January 3, 2023
Listening for Wonderment
By Amba Gale
With deep love for all – that – is, and a profound respect for the earth and the land, and with honor for you, and a profound sense of the privilege of my life, the opportunity to serve That which is greater than myself, I welcome you, and welcome us all, into our next year.
Somehow, I am sensing my own approach to this year would be well served by creating a commitment to “Living in Wonderment.” The action dimension of that is “Listening for Wonderment.” That is active; that is creative. Listening for Wonderment magnetizes a certain horizon, borne from appreciation, and gratefulness, gently propelling into both of those spacious landscapes.
A strange way of saying something, for sure, but it speaks to me.
Living in Wonderment, from Wonderment, into the World. Seeing the Wonder in the World. Hearing the extraordinary in the ordinary, the Greatness in the Small, the Life in whatever appears before me.
In the midst of this winter, at the beginning of this new year, I return to my summer – time Crossing Thresholds book, where I recall the time in which my husband and I sat on the back dock, being with a family of three loons, and their wakes, for two hours.
We were on an island in Tobin Harbor, on a medley of islands, named Isle Royale, on a lake, named Lake Superior, nearer to Canada than the shores of the upper peninsula of Michigan.
I named the poem, “Watching in Wonderment.”
As I re-read the poem, the spirit of the three loons is still with me, as I greet this new Year: the spirit of family, of companionship, of kindness, of feeding one another, of nourishment, of communication, of community, of partnership, of Silence, of Peace.
May the poem be meaningful to you, touch you. May you, in this New Year, take heart in what is given to you, as gifts to explore, to inquire, to be in wonderment about, as they reveal their secrets, and their Teachings, in your Life.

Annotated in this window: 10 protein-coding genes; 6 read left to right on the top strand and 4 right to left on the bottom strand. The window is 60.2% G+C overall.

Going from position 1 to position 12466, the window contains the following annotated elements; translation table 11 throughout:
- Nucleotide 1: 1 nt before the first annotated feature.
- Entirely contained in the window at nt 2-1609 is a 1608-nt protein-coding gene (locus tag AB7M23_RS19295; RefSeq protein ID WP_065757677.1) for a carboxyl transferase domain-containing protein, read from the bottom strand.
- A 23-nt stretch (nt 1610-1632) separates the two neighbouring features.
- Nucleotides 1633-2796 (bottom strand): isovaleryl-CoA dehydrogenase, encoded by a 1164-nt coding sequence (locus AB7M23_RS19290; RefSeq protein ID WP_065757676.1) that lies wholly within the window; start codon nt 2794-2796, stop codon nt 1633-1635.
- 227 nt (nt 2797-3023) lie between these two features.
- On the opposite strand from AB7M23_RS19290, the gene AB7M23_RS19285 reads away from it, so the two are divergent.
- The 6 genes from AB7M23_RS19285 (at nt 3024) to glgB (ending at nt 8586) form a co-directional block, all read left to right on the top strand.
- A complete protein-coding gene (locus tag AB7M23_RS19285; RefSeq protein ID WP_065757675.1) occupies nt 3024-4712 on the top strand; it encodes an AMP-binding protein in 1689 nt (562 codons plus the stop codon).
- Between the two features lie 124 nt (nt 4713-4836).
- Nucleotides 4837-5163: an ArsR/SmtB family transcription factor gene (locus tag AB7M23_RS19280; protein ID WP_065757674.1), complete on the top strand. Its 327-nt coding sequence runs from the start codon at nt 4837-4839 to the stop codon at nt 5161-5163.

Welcoming ourselves into 2023, may this year be a year in which we live in Wonderment.
Watching in Wonderment
By Amba Gale
From our two-chaired back dock sitting place (as comfy as a lawn),
the sunlit wakes, way across the lake, is how we see them.
They are here, now there, now gone.
My husband’s feet rest on the dock, light,
as we hunger to keep their wake within our sight.
They’re small; too small to really catch a glimpse,
our sight no match for seeing past this great distance.
We do not see them—only their wake—
in the green soft stillness of the tree-mirrored lake.
As we seek to join them in their afternoon,
we bring out the binoculars and see three loons.
Brown, small fluff floats lightly on the lake,
loonling feeding in deep water green;
only ripples, in this still water scene.
Fish shifts from loon’s beak to loonling beak,
Mother and the little one, who seek to seek
their fish for food, with no air in between.
The fish she retrieves are small and lean.
Under the water she dives again, her work is done.
And up she comes.
Breaking the surface, she feeds her young.
Beak to beak.
Male loon mate down the harbor hails.
Female, in quick response, soon emits her wail,
a second or two between the timely beats.
And, in their calls, there is no sign of fear.
(We do not hear a tremolo here.)
“Where are you?” the male calls.
“I am here,” her song sings.
She paddles with her strong unswerving feet,
answering her mate, now, beat to beat.
He knows their young one’s near.
And, as the setting sun moves toward the west,
we join the loons enjoying their feasting quest
There is no time upon great lakes.
All is Still and Now: we watch three wakes.
From our back dock,
for Beauty’s sake,
beak to beak
adorns the lake
with their strong song
and their long call.
We watch in wonder,
by it all.
Take a walk.
Intentionally cultivate within yourself a capacity to listen, to be with the world, through the eyes of wonder.
Allow yourself to be moved, to be enthralled, by what you see.
Write about your experience, if you choose to.